Hello, it’s me…This is me. Really me.

I have been thinking about writing a blog for months and keep putting it off for a million different random reasons. But I think it’s time to get on and do this…

Over the last four years or so, I have found my life redefined slowly through a number of circumstances that have brought me to where I am today. I’m not going to go too much into the story of those last few years today. Instead, I am going to try to focus on introducing me as I am today. Why? Well, as a normal person living with a less than normal set of cards to play with, I’ve realised that sharing is good. Maybe in telling parts of my own story I can encourage or just help someone else feel a little less alone in their experiences. And honestly, I love writing, so why not?


So, time for introductions! Who is Cara? Well, I am a 32 year old Londoner, I currently live in my own little nest for one, I have two sisters, a brother in-law, two beautiful nieces who are the most fantastic little things in my life – I absolutely love being an auntie! My parents have been married 36 years and live nearby, I have amazing wonderful friends both near and far. I have worked in the web design/development and technology industry in the financial services world for more than 10 years and have been fortunate enough to build and lead my own team. I bake my own bread and I love to cook – food and drink are to be enjoyed in my philosophy – if I throw a party, you should come hungry and thirsty as there is always a lot of food and drink! I love my Mini Cooper, I’m a fan of F1, football (life long Gooner), tennis and most sports – in my teens I was a competitive athlete (200m, relay and long jump), I love to draw (check out my art instagram account for more on that), I love to sing and dance around. I have a Christian faith – I don’t feel comfortable labelling myself as a specific brand, I’ve been raised SDA and I just try to live a life that is about love of God and others, just as Jesus did. I believe in equality, freedom and I like to be open-minded – some might say I could be called a modern feminist mixed up with a kinda traditional girl (by no means am I about to go burn my bra!). I enjoy travelling when I can, my favourite place in the world is Italy, one of the most treasured persons in my life is Italian, he influenced some of my love of Italian culture and inspired me learned to speak Italian for myself (although, honestly, I think in a large part it is just that for me, somehow in that part of the world, I feel at home – non lo so, forse é il mio nome Italiano?). I have to say – I am blessed and I have a lot of good things in my life.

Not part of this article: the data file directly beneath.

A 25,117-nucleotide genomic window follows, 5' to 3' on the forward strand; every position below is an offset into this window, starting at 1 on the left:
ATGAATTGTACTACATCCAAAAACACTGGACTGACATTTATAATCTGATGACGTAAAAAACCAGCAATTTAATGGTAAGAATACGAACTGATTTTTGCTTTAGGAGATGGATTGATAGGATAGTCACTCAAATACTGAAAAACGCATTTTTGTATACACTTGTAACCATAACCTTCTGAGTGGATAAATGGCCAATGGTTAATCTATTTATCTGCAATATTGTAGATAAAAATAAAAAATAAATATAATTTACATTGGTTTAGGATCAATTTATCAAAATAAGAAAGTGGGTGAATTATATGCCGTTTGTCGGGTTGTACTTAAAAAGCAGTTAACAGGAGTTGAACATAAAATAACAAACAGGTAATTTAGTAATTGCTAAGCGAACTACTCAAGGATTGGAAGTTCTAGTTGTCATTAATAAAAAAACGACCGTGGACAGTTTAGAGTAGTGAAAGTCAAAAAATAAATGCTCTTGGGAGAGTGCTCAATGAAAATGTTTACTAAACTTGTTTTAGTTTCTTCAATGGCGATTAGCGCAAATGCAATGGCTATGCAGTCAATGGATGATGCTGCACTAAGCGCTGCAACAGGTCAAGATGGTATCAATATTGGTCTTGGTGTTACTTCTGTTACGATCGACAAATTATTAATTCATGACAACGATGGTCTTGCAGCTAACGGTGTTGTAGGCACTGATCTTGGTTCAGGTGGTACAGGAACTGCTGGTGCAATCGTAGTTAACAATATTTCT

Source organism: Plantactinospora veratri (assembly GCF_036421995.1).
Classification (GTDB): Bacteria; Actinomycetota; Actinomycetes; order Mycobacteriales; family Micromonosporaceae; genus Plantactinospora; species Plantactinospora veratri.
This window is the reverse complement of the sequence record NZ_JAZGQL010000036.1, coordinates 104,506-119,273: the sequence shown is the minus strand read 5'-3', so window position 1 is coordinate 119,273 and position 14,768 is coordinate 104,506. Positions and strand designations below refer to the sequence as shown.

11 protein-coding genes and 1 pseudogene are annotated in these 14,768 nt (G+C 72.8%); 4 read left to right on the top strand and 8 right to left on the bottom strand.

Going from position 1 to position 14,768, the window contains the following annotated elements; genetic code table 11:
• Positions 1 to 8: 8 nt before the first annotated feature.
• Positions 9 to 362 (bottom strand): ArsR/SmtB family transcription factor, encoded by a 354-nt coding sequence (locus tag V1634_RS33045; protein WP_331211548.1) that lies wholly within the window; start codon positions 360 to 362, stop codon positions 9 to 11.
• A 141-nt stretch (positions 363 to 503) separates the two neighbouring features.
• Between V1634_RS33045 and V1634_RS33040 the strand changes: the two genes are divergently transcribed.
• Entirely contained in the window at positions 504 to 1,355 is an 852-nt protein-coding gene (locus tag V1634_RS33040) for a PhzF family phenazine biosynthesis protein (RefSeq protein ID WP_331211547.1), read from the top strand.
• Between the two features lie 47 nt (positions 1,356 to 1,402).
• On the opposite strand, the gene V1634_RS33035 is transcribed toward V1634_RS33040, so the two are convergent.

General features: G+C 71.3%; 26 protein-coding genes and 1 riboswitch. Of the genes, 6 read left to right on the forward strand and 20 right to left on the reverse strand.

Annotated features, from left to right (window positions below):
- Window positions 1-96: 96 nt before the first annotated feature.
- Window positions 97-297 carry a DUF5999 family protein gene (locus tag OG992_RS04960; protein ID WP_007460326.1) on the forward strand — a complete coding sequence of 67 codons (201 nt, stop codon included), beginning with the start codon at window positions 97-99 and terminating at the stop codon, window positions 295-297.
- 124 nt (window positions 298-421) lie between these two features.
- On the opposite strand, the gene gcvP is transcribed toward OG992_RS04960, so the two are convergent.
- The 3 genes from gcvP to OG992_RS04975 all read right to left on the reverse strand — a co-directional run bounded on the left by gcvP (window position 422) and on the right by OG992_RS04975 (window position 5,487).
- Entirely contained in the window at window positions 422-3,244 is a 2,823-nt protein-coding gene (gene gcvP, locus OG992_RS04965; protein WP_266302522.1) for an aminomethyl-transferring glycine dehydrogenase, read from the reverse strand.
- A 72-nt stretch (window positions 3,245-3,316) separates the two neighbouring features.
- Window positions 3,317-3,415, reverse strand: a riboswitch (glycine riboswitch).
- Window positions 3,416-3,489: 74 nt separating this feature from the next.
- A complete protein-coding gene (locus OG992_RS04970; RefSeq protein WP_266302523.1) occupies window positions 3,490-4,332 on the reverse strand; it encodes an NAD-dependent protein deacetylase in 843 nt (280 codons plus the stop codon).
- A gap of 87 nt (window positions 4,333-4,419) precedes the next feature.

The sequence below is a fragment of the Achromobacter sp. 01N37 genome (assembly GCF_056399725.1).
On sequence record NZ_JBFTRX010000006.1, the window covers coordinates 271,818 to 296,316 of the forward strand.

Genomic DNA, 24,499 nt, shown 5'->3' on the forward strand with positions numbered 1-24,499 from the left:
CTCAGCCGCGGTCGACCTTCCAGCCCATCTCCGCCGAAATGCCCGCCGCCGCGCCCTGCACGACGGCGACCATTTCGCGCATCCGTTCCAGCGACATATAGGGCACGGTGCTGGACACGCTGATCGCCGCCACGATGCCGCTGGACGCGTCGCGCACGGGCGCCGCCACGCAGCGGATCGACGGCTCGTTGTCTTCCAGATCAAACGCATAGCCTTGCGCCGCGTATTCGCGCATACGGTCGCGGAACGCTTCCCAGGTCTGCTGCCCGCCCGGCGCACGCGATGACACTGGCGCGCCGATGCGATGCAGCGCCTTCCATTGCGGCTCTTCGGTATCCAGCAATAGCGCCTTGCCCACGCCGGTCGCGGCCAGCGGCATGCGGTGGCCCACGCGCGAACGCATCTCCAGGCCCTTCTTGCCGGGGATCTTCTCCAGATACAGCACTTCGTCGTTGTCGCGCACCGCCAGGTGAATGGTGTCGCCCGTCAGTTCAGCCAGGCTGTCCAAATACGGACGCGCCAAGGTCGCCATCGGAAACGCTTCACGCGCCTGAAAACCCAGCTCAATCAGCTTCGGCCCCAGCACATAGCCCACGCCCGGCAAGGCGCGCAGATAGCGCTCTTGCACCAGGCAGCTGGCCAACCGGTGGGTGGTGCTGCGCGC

Now we’ve been introduced, let me tell you about me – hang on, didn’t I just do that? Well, yes, but that’s the shiny, friendly, best foot forward, put on your resume version of me – I am all of what I’ve told you, but then there is  more. I can be categorised as a fully fledged spoonie – if you are unfamiliar with the spoon theory you can read about it here. I live my life with more than one auto-immune condition the most significant being Ankylosing Spondylitis (AS) this is a type of Arthritis that affects my pelvis, spine and ribs it does not have a cure and is degenerative in nature – it can cause the bones in the spine to eventually fuse.  My immune system attacks my joints in these areas causing a severe inflammatory response – as a result of this I have a lot of back and pelvic pain, I can’t stand, sit or lie in a static position comfortably for long periods,  I am stiff in the mornings and it takes me a long time to get ready,  getting ready in an hour is a rush for me. When I say I am having a flare up, this generally means my pelvis, spine and/or ribs are causing me extreme levels of pain and severe fatigue that is so overwhelming it is hard to describe. Flare-ups come in cycles so sometimes I am pretty good and just have low levels of pain and stiffness, I do my best to maintain good flexibility and activity levels – doing this helps to manage this illness – often it is not easy. In addition to the AS, I have a few other health challenges: